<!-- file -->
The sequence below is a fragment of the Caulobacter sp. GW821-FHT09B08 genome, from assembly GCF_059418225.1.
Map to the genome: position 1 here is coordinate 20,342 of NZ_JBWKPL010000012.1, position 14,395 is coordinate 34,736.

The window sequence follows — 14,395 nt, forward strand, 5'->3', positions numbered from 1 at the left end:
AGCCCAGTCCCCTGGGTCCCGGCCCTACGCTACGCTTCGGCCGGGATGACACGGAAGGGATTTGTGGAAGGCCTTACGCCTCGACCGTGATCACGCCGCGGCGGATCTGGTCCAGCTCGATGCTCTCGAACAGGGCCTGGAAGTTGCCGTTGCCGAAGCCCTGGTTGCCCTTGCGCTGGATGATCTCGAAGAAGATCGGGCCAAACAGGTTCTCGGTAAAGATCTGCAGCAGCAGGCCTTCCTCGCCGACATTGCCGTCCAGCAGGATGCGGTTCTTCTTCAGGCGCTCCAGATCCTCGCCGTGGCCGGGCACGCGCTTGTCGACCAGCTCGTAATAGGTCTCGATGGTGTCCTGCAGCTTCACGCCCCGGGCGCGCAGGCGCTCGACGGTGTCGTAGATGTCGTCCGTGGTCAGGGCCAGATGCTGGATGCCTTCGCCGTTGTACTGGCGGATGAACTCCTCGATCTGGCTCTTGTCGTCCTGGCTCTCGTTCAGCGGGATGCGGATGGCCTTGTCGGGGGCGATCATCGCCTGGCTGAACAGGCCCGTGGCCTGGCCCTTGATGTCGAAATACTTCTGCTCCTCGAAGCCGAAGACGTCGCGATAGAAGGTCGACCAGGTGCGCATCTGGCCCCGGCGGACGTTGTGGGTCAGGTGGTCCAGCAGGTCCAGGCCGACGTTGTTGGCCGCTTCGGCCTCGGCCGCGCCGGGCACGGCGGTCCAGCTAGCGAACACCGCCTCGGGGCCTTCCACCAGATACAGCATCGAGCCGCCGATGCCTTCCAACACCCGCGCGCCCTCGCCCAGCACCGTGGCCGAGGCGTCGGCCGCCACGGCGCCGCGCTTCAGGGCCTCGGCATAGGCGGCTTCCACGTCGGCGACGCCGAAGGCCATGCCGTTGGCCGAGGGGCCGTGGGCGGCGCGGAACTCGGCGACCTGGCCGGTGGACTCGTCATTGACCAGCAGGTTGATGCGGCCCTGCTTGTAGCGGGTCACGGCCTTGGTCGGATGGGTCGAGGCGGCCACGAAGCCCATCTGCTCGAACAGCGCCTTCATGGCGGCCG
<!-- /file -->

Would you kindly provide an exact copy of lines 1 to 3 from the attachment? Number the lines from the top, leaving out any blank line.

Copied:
The sequence below is a fragment of the Caulobacter sp. GW821-FHT09B08 genome, from assembly GCF_059418225.1.
Map to the genome: position 1 here is coordinate 20,342 of NZ_JBWKPL010000012.1, position 14,395 is coordinate 34,736.

The window sequence follows — 14,395 nt, forward strand, 5'->3', positions numbered from 1 at the left end: